A taste of Persian hospitality at Ramadan

June 06, 2016
Martina Clark

I was so hungry, but I was determined to persevere.

It was the first days of Ramadan and I was working in Iran for a few weeks. The timing didn’t seem ideal, but when a trip to Iran comes up, one does not refuse. At the time, I was a staff trainer for the United Nations and the best part of my job was working with local colleagues in each given country. I found it imperative to respect their culture, so of my own volition, I decided to observe Ramadan, which meant that I would not eat from sunrise to sunset.

“Martina, you staying in the conference room?” my colleague asked.

“Yes, I thought I’d organise my papers during the break,” I said.

“Aren’t you hungry?”

“I’m fine.”

“Okay, if you need us, we’re next door.”

I wondered what they were doing because I knew “next door” was the lunchroom. I imagined them all praying or perhaps just resting.

My Iranian colleague smiled and left me to my thoughts. Although I had a whopper of a headache, I made it through. It was autumn so the days weren’t too long and by the time I got back to my lodgings — with a Spanish friend who was based there — I felt guilt-free when I ate enough for three.

On the second day of my training, when I told them I’d skip lunch again, my colleagues smiled and told me where they’d be if I needed anything. A half-hour into the break, I did need something, probably a stapler or a photocopy. I went next door to ask for assistance, quietly opening the heavy door so I wouldn’t disturb them too much.

To my surprise, everyone was chatting and, well, eating. Eating lunch, just as they did every other day at work. Before I could refuse, I was sitting at a table with a group of amused colleagues and a plate of food in front of me. It was quickly explained that while they appreciated the gesture, there was absolutely no reason for me to fast: (1) I am not Muslim and would never — at least in Iran — be expected to fast; and (2) I was travelling and anyone who is far from home is exempt from fasting. Not only that, but many of them were non-practicing and did not fast on workdays, if at all.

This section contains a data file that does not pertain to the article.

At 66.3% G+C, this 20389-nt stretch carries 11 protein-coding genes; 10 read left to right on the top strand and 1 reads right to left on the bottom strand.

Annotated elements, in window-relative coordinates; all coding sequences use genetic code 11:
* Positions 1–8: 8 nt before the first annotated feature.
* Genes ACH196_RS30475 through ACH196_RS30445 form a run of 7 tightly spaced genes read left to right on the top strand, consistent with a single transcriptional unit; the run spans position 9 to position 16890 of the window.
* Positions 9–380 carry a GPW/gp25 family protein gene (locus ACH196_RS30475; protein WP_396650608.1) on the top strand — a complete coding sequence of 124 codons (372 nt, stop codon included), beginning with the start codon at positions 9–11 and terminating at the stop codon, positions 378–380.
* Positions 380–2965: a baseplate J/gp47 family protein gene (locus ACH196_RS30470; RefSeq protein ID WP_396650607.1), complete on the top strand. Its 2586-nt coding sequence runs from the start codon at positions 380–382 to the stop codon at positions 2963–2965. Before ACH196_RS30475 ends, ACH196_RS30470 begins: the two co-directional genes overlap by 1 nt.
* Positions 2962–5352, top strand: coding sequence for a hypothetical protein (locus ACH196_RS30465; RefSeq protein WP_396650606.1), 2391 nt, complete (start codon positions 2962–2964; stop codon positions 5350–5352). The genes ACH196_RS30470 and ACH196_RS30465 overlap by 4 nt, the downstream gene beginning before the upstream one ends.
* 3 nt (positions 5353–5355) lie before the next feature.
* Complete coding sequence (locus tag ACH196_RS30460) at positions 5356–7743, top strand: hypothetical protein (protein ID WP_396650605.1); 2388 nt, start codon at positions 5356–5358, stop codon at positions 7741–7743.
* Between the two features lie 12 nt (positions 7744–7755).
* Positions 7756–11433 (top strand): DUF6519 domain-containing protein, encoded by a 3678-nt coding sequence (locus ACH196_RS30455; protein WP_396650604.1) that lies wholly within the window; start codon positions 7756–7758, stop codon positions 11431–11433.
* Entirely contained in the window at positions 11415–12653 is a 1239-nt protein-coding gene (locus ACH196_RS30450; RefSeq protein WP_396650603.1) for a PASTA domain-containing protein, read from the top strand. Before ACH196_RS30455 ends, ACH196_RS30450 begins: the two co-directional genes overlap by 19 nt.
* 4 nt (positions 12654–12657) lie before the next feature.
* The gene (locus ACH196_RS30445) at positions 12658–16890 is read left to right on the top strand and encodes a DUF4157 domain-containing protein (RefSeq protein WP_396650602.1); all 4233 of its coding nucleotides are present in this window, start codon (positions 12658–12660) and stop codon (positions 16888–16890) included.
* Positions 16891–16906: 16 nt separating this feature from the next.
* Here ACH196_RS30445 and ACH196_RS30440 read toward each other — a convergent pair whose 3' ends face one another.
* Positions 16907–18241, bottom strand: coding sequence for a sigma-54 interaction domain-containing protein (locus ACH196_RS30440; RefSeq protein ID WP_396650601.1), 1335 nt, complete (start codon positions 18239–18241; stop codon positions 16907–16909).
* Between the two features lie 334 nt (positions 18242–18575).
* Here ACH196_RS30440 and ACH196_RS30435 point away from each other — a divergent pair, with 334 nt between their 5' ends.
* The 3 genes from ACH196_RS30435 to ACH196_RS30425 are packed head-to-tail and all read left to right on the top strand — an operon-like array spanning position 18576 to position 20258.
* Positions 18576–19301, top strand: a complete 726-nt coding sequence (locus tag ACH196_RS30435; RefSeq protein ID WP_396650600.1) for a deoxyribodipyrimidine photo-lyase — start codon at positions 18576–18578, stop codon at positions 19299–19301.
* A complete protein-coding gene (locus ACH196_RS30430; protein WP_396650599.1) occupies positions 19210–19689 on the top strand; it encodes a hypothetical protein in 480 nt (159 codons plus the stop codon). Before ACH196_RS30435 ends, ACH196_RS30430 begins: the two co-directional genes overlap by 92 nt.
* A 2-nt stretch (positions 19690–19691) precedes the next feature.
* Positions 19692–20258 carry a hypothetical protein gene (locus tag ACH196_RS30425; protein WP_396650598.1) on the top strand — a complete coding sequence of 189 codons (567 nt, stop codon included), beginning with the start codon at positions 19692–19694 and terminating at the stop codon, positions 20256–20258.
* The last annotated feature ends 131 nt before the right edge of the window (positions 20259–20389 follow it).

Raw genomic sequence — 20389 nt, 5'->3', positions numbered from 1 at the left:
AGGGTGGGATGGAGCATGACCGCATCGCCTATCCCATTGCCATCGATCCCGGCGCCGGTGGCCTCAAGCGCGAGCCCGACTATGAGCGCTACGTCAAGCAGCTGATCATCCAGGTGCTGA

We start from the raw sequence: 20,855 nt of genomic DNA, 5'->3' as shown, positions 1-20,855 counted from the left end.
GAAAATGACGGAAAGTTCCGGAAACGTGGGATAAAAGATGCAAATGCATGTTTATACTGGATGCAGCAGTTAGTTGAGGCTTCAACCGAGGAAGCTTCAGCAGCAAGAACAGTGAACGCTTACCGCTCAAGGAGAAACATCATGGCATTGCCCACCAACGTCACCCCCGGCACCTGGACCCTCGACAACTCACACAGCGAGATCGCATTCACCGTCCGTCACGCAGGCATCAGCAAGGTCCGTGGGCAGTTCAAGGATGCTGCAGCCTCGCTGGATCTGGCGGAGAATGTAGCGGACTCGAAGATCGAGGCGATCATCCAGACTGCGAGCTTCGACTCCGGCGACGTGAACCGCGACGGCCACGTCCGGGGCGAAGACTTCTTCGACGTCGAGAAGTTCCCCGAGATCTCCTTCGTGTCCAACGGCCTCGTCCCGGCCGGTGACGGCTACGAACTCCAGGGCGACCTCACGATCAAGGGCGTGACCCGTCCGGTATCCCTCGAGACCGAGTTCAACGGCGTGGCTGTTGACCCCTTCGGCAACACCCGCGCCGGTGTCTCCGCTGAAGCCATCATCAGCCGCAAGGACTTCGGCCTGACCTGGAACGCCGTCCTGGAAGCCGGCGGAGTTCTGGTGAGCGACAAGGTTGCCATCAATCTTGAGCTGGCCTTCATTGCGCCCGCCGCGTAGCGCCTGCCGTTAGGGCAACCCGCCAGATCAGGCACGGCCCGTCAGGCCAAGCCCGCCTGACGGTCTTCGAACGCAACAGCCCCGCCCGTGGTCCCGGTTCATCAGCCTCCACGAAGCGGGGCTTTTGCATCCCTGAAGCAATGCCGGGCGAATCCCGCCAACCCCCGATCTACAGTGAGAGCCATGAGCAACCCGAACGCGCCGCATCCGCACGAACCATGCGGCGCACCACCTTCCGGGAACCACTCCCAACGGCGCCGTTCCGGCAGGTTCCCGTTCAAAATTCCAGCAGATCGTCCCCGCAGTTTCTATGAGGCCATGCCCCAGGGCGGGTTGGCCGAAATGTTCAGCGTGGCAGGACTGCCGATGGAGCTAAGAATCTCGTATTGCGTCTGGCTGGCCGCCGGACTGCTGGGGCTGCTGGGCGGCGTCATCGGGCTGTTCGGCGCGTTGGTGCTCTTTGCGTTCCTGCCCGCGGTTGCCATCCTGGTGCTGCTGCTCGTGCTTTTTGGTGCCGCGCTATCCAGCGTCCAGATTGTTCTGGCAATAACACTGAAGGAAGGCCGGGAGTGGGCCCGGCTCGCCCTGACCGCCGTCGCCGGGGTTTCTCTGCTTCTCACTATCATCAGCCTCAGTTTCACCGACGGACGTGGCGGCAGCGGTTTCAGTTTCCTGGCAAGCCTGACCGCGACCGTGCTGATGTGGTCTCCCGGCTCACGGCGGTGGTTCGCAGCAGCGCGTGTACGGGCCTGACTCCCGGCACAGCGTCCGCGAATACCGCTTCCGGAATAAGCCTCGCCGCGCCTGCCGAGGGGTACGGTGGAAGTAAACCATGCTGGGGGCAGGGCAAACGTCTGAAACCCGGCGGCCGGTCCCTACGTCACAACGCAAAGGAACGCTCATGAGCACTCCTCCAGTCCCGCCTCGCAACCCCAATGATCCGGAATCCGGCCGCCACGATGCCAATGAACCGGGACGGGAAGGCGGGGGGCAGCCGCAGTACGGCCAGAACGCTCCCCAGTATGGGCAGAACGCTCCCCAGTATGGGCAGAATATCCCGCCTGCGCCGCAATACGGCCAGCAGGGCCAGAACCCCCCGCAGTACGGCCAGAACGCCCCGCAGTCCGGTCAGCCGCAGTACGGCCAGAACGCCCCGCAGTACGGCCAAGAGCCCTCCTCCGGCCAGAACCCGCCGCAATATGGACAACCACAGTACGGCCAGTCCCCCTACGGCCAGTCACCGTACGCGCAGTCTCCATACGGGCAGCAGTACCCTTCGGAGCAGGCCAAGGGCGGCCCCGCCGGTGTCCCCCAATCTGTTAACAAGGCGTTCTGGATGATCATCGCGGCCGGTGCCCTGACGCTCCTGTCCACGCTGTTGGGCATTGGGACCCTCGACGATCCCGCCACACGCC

What really struck me, thought was how gracious they were in allowing me to try. Persians are known for their hospitality and this held true — not only in Tehran, but as I travelled throughout the rest of Iran.

I’d had friends from Iran even in elementary school — families who’d fled the unrest that preceded the 1979 revolution — and had always wanted to visit. Like many, I suspect, I had more recently fallen into the trap of believing our media when I read that Iran had become a difficult, unpleasant place to visit. I could not have been more wrong.

I’d arrived just a few days before Ramadan and my first afternoon and evening were a whirlwind tour: a sort of Tehran 101. After a few hours of work, my first stop was a teahouse, which felt like a treehouse, up on a hillside where we did indeed drink tea and also smoked a hookah. Sitting on benches covered with thick carpets, we could see the lush green still lingering from summer with the sharp mountains in the background.

Next up were cocktails, then an outdoor concert of Iran’s second most popular singer, Shahram Nazeri. He was referred to this way out of respect for a much older singer who rarely performed but was considered a national treasure. Persian traditions run deep.

The music was glorious but I was equally intrigued by the staid behaviour of the audience, which easily topped 5,000. Couples didn’t touch, and everyone looked only at the stage and applauded on cue. It was later pointed out that police watched the audience and no emotional outbursts were allowed in public. Iranian law runs deep.

After, we attended the engagement party of a couple I’d never met. It was a garden affair with women in strapless gowns, dancing, and drinks. Nothing seemed to fit the assumptions I’d had about Iran. Headscarves were left at the door. Self-will runs deeper.

Only 24 hours in and my preconceived notions of the Islamic Republic of Iran were rapidly being dismantled.

Men delivering goods on a motorcycle in Iran

What I did find was that it was nearly impossible to be alone. Friends escorted me around Tehran, and friends of friends appeared to escort me during visits to Isfahan and Shiraz. The friend of a cousin of a friend guided me through Persepolis, where even during our hours in the hot sun visiting the ruins, she refused water or food. I found that Iranians were more observant of Ramadan outside of Tehran.

On my last day, back in Tehran, I was invited to iftar, an evening celebration. We ate a myriad of dishes — with pomegranate sauce, and aromatic stews and marinated lamb — and we danced to traditional music as well as to Shakira and Beyoncé. In this gathering of mostly women, with a few young boys, I felt completely welcomed as a sister. Persian hospitality trumps all in Iran.

Unlike my first day of work, on my last evening in Tehran, I certainly did not go hungry. My palate — and my soul — were sated. I feel so fortunate to have travelled to places like Iran where what I felt, most of all, was welcomed.

Read more stories of Ramadan in our special-edition digital magazine.